Leveraging Your Consultants

Andrew Fimka

Category: Strategy


This week I will have the great fortune of leaving Washington, DC and its 30-degree weather for the opportunity to attend and speak at the 2018 Advocacy Conference presented by the Public Affairs Council. I am certainly looking forward to it, as the conference has become a “go to” event for the industry’s best public affairs practitioners. And they will be rewarded with what has to be the strongest and multifaceted program to date. Plus, no one had to twist my arm about participating once I learned I would be setting up shop in sunny Florida for the week.  

At the midpoint of the conference, I will be joining a long time colleague and friend, Caitlin Donahue (SVP at the Curley Company), in presenting a skills building session entitled, “Leveraging Your Consultants”. Considering I have been on both sides of the equation – utilizing consultants and becoming one myself – I am eager to share what I hope will be some useful tips and recommendations for those attending.

But before the conference begins, I thought I would provide a top-line summarization of the presentation to share with you. These “do’s and don’ts” represent a few of things I have learned over the past 15 years I have been actively involved in the public affairs industry and certainly factor into my day-to-day activities leading the outstanding Strategy and Client Services team here at NJI Media.

I hope you will find these insights on Leveraging Your Consultants helpful as well.


Angie’s List is Great for Finding a Plumber, Not So Much for Public Affairs Help:

Selecting Your Consultant

  • DO: Have SPECIFICS in mind (i.e. what is the challenge that we’re solving for) and let those needs drive the process
  • DON’T: Rely on a singular criteria – like budget or a personal referral – disproportionally dictate the process

(Your Dad Was Right) A Goal is Just a Wish Until You Write it Down:
Defining What Success Looks Like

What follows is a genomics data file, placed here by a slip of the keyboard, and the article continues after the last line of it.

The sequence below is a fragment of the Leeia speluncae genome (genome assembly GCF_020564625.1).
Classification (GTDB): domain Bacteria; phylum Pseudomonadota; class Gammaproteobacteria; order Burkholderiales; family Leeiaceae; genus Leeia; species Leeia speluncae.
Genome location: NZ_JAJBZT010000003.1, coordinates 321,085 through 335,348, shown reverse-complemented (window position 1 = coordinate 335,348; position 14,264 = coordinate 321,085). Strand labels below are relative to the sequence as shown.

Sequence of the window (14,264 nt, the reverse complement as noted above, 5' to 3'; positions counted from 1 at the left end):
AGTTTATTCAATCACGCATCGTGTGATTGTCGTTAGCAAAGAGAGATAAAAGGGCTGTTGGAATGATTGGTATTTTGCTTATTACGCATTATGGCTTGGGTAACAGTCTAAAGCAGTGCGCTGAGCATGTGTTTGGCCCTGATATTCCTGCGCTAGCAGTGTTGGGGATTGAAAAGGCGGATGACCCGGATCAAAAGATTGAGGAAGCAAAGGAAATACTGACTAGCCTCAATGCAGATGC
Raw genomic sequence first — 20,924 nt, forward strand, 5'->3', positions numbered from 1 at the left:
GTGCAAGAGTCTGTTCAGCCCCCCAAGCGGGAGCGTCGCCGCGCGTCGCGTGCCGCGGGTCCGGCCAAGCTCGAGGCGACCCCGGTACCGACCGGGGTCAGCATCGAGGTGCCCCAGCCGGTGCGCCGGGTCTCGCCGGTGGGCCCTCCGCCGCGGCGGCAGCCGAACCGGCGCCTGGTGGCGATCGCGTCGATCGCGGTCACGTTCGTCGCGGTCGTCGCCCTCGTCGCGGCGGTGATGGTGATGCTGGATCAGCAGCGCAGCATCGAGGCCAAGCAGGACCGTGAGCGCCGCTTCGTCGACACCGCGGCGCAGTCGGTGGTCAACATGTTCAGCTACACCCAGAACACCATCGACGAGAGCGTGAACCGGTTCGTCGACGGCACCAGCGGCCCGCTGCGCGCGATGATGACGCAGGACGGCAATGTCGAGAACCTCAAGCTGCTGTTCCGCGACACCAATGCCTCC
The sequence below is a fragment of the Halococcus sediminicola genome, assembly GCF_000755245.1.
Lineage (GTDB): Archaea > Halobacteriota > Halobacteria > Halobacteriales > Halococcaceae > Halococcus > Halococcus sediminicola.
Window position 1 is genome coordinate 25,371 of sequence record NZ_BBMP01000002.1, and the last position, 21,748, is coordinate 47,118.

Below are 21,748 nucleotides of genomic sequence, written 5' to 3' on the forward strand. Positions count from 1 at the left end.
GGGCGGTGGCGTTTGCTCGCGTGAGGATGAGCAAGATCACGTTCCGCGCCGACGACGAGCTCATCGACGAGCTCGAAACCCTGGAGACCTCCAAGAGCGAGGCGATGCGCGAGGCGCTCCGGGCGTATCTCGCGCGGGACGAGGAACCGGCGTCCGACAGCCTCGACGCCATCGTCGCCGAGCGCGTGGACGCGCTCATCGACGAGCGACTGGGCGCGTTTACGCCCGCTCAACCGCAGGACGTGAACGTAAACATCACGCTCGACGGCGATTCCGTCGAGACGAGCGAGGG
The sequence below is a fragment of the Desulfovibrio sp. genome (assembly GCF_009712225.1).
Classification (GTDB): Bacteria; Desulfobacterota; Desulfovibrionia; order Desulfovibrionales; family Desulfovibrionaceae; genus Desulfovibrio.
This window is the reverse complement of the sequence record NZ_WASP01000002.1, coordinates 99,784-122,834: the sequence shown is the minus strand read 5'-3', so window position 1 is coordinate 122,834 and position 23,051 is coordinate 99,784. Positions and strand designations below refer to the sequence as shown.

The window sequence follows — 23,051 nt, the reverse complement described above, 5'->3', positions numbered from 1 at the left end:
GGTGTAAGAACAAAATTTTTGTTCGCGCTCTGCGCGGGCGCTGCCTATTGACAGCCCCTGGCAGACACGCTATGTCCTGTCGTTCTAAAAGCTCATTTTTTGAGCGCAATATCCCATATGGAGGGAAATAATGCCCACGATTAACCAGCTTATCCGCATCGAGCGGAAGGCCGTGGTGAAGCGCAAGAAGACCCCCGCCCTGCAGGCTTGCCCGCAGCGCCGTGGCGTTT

• DO: Set clear objectives, yet also prepare for the (often) nonlinear issues environment that we operate within
  • DON’T: Believe your internal stakeholders are your primary audience for an advocacy/communications campaign

Do You Accept the Following Terms & Conditions?:
Formalizing the Scope of Work

  • DO: Expect scope development to be an iterative process that will force you to prioritize
  • DON’T: Agree to the scope until it achieves both clarity and consensus

Arranged Marriages Can Work!:
Developing and Agreeing to a Client Services Contract

  • DO: Expect your consultant to be flexible and work with you on parameters
  • DON’T: Assume it’s just a simple administrative hurdle

Do Your Need a Carpenter or Just a Hammer?:
Defining Your Consultant’s Operational Role

  • DO: Determine whether or not you will require your consultant to contribute and shape strategies or simply execute on those strategies
  • DON’T: Allow internal personnel who are not directly involved with managing your consultant (and the respective project) to determine how to best utilize them

“Production Meeting” Shouldn’t be an Oxymoron:
Coordination & Collaboration

  • DO: Provide more context/info than less – if you want them to understand your internal process and voice, share everything you think is useful
  • DON’T: Have meetings without a clear agenda and/or participants without clear roles

Put Down Your Pencil and Turn Your Paper Over:
Completing Reviews and Approvals

  • DO: Set clear protocols for who will be involved in reviewing and approving work produced by your consultant
  • DON’T: Allow for open-ended review and approval timeframes

Who Was Thrown a Ticker Tape Parade – Henry Gantt or Dwight Eisenhower?:
Managing Timelines & Deadlines

  • DO: Expect that a diverse set of factors can influence the overall execution/completion of projects
  • DON’T: Have timelines for reaching key milestones that vary wildly for your consultant when compared to your own internal planning

Team of Rivals Wasn’t Just a Good Book:
Creating a Productive Environment w/Multiple Consultants

  • DO: Be sure to set clear directives and guideposts in order to provide consultants with a defined “running lane”
  • DON’T: Create an environment where consultants undercut one another and/or compete on an uneven playing field

Is Your Free Agent Signing a Bust or Instant Success?:
Evaluating Performance

  • DO: Expect your consultant to provide quantifiable measures of success
  • DON’T: Forget or bypass having a “retrospective” brief or similar review at the conclusion of the project


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